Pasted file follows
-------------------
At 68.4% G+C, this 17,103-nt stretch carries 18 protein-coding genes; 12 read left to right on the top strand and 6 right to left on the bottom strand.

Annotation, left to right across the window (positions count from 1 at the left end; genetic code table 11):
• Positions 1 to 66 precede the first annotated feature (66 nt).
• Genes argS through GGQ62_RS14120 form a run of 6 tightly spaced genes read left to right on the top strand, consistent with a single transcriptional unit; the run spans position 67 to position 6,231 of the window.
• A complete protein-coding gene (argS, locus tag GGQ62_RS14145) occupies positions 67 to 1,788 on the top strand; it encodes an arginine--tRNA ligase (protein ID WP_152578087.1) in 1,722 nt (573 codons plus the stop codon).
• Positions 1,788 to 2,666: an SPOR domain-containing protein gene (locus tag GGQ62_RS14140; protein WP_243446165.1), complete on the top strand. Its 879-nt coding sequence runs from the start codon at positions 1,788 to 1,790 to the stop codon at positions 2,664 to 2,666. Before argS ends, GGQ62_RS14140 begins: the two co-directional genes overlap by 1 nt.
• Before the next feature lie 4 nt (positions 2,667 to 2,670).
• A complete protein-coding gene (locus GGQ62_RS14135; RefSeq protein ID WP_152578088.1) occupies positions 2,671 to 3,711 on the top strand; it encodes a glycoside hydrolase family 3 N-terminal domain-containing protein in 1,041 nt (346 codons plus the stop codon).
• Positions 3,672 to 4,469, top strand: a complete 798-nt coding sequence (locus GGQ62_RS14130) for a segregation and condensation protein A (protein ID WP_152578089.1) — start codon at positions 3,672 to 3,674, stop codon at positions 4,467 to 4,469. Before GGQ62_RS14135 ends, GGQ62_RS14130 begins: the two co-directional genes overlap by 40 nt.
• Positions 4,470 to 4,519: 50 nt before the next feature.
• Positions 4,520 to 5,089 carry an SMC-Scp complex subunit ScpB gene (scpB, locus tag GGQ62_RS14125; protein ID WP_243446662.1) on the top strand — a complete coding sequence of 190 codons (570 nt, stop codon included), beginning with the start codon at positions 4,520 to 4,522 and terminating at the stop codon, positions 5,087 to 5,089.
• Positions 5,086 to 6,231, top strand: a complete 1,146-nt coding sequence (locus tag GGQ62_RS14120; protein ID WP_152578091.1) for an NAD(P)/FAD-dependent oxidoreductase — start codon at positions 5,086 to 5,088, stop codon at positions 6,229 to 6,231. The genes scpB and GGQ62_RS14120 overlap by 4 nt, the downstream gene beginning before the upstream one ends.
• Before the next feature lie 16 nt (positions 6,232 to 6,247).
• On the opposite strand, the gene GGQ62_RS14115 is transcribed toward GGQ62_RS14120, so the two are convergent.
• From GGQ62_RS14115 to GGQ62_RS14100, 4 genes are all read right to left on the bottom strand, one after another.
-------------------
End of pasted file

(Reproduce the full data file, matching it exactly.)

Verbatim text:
At 68.4% G+C, this 17,103-nt stretch carries 18 protein-coding genes; 12 read left to right on the top strand and 6 right to left on the bottom strand.

Annotation, left to right across the window (positions count from 1 at the left end; genetic code table 11):
• Positions 1 to 66 precede the first annotated feature (66 nt).
• Genes argS through GGQ62_RS14120 form a run of 6 tightly spaced genes read left to right on the top strand, consistent with a single transcriptional unit; the run spans position 67 to position 6,231 of the window.
• A complete protein-coding gene (argS, locus tag GGQ62_RS14145) occupies positions 67 to 1,788 on the top strand; it encodes an arginine--tRNA ligase (protein ID WP_152578087.1) in 1,722 nt (573 codons plus the stop codon).
• Positions 1,788 to 2,666: an SPOR domain-containing protein gene (locus tag GGQ62_RS14140; protein WP_243446165.1), complete on the top strand. Its 879-nt coding sequence runs from the start codon at positions 1,788 to 1,790 to the stop codon at positions 2,664 to 2,666. Before argS ends, GGQ62_RS14140 begins: the two co-directional genes overlap by 1 nt.
• Before the next feature lie 4 nt (positions 2,667 to 2,670).
• A complete protein-coding gene (locus GGQ62_RS14135; RefSeq protein ID WP_152578088.1) occupies positions 2,671 to 3,711 on the top strand; it encodes a glycoside hydrolase family 3 N-terminal domain-containing protein in 1,041 nt (346 codons plus the stop codon).
• Positions 3,672 to 4,469, top strand: a complete 798-nt coding sequence (locus GGQ62_RS14130) for a segregation and condensation protein A (protein ID WP_152578089.1) — start codon at positions 3,672 to 3,674, stop codon at positions 4,467 to 4,469. Before GGQ62_RS14135 ends, GGQ62_RS14130 begins: the two co-directional genes overlap by 40 nt.
• Positions 4,470 to 4,519: 50 nt before the next feature.
• Positions 4,520 to 5,089 carry an SMC-Scp complex subunit ScpB gene (scpB, locus tag GGQ62_RS14125; protein ID WP_243446662.1) on the top strand — a complete coding sequence of 190 codons (570 nt, stop codon included), beginning with the start codon at positions 4,520 to 4,522 and terminating at the stop codon, positions 5,087 to 5,089.
• Positions 5,086 to 6,231, top strand: a complete 1,146-nt coding sequence (locus tag GGQ62_RS14120; protein ID WP_152578091.1) for an NAD(P)/FAD-dependent oxidoreductase — start codon at positions 5,086 to 5,088, stop codon at positions 6,229 to 6,231. The genes scpB and GGQ62_RS14120 overlap by 4 nt, the downstream gene beginning before the upstream one ends.
• Before the next feature lie 16 nt (positions 6,232 to 6,247).
• On the opposite strand, the gene GGQ62_RS14115 is transcribed toward GGQ62_RS14120, so the two are convergent.
• From GGQ62_RS14115 to GGQ62_RS14100, 4 genes are all read right to left on the bottom strand, one after another.